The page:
Argonaut Resources said on Wednesday it would go ahead with final preparations for drilling at its Murdie project in South Australia, despite a legal challenge by an Aboriginal group which says it would damage a sacred area.
The miner, whose subsidiary Kelaray received state government approval to drill on the shores of Lake Torrens in January, is set to start exploration this week.
“Argonaut notes that exploration works being undertaken at the Murdie project have been duly authorised. The Company is confident that the State’s authorisation process was robust,” it said in a statement to the stock exchange.
“Argonaut is continuing with final preparations for drilling at the Murdie site.”
Australian state and federal laws around Aboriginal heritage protection are under national review after Rio Tinto Ltd legally blew up ancient rock shelters for an iron ore mine, exposing a legal framework skewed to support development.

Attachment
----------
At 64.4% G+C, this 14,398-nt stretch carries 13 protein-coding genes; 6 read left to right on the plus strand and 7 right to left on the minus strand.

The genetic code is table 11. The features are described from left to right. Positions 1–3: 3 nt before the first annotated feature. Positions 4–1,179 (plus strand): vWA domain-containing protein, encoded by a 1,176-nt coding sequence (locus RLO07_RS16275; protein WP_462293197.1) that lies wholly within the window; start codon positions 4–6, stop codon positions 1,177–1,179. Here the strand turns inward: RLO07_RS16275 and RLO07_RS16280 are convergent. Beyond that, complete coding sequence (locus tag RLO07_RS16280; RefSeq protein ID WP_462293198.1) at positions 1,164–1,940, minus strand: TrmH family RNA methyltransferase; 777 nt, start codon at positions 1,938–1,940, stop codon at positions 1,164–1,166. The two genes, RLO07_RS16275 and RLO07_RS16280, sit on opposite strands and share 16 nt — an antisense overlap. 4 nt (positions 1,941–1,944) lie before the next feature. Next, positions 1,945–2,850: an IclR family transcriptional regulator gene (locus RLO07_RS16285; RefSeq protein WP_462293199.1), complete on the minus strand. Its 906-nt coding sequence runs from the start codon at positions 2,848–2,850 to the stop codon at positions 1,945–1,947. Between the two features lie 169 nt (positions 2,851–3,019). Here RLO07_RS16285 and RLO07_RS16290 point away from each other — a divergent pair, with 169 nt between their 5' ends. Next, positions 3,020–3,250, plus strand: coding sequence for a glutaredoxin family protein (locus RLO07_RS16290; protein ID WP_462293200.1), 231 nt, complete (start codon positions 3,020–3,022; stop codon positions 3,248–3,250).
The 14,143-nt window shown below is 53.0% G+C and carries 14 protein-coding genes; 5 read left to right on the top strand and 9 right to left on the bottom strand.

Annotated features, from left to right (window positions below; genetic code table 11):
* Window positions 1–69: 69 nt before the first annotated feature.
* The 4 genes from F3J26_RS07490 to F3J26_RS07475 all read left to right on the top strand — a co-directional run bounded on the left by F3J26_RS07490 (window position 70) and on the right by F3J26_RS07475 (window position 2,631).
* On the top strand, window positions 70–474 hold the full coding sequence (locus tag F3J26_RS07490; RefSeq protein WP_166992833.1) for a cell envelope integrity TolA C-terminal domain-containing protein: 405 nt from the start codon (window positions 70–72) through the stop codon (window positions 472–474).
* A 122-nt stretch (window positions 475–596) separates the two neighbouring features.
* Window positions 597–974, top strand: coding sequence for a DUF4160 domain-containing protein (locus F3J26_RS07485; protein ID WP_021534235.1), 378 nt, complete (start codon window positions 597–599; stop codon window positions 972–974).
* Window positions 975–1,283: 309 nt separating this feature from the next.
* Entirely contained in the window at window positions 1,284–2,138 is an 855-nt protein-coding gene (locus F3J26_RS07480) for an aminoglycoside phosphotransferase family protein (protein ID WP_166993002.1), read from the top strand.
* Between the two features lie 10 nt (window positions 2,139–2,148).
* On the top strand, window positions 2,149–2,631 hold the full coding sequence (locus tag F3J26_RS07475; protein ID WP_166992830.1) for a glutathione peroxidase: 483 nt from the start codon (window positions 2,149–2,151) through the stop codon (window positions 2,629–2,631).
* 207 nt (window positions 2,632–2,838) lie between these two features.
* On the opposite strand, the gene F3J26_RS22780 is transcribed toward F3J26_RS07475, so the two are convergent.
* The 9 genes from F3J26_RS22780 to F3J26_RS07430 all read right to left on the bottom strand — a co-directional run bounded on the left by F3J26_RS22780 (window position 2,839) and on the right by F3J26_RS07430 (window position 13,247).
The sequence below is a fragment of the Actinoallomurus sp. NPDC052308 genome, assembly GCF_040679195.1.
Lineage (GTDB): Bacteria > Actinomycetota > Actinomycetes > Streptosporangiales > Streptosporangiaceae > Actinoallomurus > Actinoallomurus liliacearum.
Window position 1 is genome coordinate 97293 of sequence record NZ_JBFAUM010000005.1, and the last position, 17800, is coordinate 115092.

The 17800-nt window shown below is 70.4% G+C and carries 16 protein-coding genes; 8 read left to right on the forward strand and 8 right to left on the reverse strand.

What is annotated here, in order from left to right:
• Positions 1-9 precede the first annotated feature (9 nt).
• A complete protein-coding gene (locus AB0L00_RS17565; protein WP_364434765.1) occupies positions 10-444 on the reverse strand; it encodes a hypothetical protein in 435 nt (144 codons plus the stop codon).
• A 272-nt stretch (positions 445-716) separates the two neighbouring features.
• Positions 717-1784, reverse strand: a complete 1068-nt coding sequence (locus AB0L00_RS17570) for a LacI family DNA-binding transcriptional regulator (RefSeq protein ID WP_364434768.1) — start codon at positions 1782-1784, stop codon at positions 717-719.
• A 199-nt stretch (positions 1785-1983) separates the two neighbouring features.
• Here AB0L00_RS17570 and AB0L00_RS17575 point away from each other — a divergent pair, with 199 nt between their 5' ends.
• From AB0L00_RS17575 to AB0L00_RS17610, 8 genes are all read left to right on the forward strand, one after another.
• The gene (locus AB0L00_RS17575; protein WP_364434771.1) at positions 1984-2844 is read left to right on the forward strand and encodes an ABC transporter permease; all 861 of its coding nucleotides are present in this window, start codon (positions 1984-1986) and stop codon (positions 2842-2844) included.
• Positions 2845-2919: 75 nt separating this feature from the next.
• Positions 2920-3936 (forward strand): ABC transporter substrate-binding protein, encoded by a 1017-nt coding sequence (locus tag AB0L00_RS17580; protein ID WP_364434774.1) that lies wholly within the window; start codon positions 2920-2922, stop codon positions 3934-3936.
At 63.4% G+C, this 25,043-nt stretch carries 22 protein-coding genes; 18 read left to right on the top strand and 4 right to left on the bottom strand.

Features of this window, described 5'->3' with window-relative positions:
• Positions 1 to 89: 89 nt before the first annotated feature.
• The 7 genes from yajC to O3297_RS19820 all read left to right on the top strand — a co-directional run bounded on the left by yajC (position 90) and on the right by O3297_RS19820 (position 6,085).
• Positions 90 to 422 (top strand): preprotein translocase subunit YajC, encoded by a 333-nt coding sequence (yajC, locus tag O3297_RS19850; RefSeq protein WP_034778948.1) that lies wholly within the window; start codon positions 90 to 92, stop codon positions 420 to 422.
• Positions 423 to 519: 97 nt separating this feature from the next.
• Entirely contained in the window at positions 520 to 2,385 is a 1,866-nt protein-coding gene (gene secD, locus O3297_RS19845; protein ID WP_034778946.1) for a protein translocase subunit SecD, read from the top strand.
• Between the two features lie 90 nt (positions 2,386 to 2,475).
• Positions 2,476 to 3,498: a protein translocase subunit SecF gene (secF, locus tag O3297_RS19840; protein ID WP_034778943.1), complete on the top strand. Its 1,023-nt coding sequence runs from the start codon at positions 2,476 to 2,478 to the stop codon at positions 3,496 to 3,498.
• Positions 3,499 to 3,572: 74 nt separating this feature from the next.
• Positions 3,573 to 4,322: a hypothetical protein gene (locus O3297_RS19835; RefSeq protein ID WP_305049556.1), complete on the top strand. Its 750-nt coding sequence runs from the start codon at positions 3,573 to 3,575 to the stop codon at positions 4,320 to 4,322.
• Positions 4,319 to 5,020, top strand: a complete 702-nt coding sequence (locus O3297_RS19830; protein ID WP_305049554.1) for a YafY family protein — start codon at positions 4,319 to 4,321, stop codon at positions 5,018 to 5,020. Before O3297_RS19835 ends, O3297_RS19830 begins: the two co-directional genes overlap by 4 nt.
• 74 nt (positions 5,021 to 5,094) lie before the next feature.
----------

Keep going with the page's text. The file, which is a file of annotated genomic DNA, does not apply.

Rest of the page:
Australian Aboriginal culture is regarded as the oldest living civilisation and the rock shelters showed among the earliest evidence of human habitation.
The Barngarla Aboriginal Corporation (BDAC) said in a statement on Wednesday that it had lodged a legal challenge in South Australia’s Supreme Court against the decision.
“(Lake Torrens) is a very significant site to the Barngala people,” chairperson Jason Bilney told Reuters.
“Drilling into mother earth is like putting a knife into her… Now we have launched proceedings in the Federal court.”
Below Lake Torrens are fresh water aquifers that Aboriginal groups fear could be damaged by mining, jeopardising water supplies in the arid region, while the lake itself is part of their spiritual beliefs.
The South Australian government has said that it granted the drilling partly because of previous activity around the lake and that a separate permit would be needed for mining activity.
The court has scheduled a directions hearing for April 23, 2021.
(By Melanie Burton; Editing by Kim Coghill)